Jessica Tolliver developed a passion for storytelling at a young age and founded her production company, Mad Panda Lab to ensure she would have the freedom to create films, music videos, and promotional content without limitations. Her drive has led to opportunities working with major brands such as The Chicago Bulls, Nike, and The Chicago Cubs. Jessica is also a member of the ICG Local 600 union as a Camera Utility.
At the peak of the 2020 lockdown, most people passed the time binge watching Netflix content. Not so Jessica Tolliver. She was creating content. Fresh from a soul care retreat where she reflected upon her inner child, Jessica set about writing and producing a screenplay, “Wonder Child” — a message to her younger self. With a skeleton crew and an indie budget, she wore many hats, and her versatile Litepanels Gemini 2x1 Soft and Gemini 1x1 Hard panels produced a variety of creative lighting setups in each scene.
In this age of multiple video-on-demand streaming platforms, content is king for parting viewers from their subscription dollars. Great news for filmmakers, however, the insatiable demand for content coincides with an explosion of content creators, meaning competition to get projects made has never been higher. For studios and streaming platforms looking for the next big hit, a spec script is no longer enough to pique their interest. A proof-of-concept video is often required too.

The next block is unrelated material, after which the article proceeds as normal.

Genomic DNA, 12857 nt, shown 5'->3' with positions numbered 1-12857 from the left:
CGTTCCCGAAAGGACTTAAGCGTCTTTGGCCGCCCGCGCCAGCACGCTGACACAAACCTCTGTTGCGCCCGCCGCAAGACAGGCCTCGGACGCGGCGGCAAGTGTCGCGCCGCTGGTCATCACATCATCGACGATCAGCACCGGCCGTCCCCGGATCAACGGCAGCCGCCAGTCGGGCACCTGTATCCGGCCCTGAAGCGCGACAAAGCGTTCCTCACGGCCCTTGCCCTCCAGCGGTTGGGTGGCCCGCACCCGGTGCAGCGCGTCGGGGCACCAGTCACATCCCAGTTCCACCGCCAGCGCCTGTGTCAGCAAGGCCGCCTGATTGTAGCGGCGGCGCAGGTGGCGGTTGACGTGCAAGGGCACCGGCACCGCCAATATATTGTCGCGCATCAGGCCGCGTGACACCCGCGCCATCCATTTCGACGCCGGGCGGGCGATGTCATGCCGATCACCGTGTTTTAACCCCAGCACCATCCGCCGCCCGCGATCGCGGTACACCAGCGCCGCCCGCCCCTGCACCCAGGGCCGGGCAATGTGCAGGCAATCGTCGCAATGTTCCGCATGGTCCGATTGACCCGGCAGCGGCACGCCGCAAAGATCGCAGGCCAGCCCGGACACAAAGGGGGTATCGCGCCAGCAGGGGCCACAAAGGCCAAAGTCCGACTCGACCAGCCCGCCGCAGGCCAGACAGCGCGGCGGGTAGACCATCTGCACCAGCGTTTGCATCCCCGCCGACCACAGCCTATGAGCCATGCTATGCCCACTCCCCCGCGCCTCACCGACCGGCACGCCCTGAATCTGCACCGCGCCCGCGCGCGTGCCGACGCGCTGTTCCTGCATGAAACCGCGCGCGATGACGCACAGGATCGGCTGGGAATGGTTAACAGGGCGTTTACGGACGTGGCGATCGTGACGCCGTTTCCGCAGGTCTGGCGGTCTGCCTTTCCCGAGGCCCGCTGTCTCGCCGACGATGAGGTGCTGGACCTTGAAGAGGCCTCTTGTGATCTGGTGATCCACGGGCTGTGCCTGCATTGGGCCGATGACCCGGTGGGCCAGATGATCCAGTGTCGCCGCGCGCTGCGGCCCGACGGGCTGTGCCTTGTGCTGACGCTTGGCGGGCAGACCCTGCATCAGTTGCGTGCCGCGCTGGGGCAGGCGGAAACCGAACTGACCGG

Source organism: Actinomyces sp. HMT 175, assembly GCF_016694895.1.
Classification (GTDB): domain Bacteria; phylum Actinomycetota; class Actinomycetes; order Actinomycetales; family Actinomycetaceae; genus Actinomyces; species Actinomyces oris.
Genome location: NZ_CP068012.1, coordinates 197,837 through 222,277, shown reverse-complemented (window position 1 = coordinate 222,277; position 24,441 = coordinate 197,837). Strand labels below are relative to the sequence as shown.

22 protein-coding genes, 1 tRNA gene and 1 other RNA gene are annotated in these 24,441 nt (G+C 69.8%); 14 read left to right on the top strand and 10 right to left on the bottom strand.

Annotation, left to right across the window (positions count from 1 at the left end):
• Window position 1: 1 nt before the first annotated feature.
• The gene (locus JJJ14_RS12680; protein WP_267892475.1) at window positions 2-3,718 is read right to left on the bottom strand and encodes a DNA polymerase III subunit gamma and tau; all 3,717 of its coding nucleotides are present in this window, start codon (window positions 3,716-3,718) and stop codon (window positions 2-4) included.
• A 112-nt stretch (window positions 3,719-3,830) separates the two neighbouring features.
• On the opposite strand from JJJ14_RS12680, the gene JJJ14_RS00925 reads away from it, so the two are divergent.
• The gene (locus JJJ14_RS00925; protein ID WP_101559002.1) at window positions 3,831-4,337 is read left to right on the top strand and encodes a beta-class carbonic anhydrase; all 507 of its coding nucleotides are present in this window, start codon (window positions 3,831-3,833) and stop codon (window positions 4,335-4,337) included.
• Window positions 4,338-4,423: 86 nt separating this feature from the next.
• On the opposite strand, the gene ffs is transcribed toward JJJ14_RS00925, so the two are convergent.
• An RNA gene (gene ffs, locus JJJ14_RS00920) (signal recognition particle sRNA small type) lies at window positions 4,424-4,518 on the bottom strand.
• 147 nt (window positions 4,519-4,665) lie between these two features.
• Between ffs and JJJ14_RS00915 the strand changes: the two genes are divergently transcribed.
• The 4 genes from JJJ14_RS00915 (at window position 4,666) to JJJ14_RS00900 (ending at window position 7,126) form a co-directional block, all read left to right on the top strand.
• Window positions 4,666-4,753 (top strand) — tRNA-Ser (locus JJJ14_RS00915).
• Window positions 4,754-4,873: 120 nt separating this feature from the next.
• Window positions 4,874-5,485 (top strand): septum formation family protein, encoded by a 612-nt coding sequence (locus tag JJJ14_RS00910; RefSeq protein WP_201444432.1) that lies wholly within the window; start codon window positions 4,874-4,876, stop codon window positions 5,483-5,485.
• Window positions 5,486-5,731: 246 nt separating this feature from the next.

Short films made of scenes that represent the story, tone and themes of a potential film or series, a proof-of-concepts show the skill and vision of a director and screenwriter. Proof of concept shorts that have become full motion pictures include “Sin City”, “The Babadook”, “300”, and “District 9”.
Contrast and collaborate
Describing “Wonder Child”, Jessica says, “It’s a kind of love letter to millennial black women like me. Through a series of events, Anne, the main character, acquires a mysterious crystal that physically transports her back to her childhood. Through interactions with her creative 10-year-old self, she has new self-discoveries.” Adding, “It’s a story to encourage people to never lose sight of their inner child and their big imagination because it’s so special.”
“I’m a cinematographer, so I rarely direct. But with this project being so personal to me, I wanted to direct as well as DP,” says Jessica. “Jon Benson was the Gaffer but sometimes he would also DP, or I would go to the monitor, and he would jump on the camera. That’s one of my favorite things about indie films—it’s so collaborative.”
The proof-of-concept comprises two key scenes from the story, each with dramatically contrasting lighting. The first scene strikes a dark and moody tone. Set in a present-day yoga studio, we are introduced to the mystical ‘Taylor’ and the mysterious crystal. In scene two, we are transported back to Anne’s bright and light-hearted 90s childhood bedroom. “I intentionally put those two jarring lighting styles together,” says Jessica.
There was a huge amount of available light, so we needed a lot of high-power, high-intensity lights. The Litepanels were perfect to balance out big, bright ambient light source.”
Consistency is key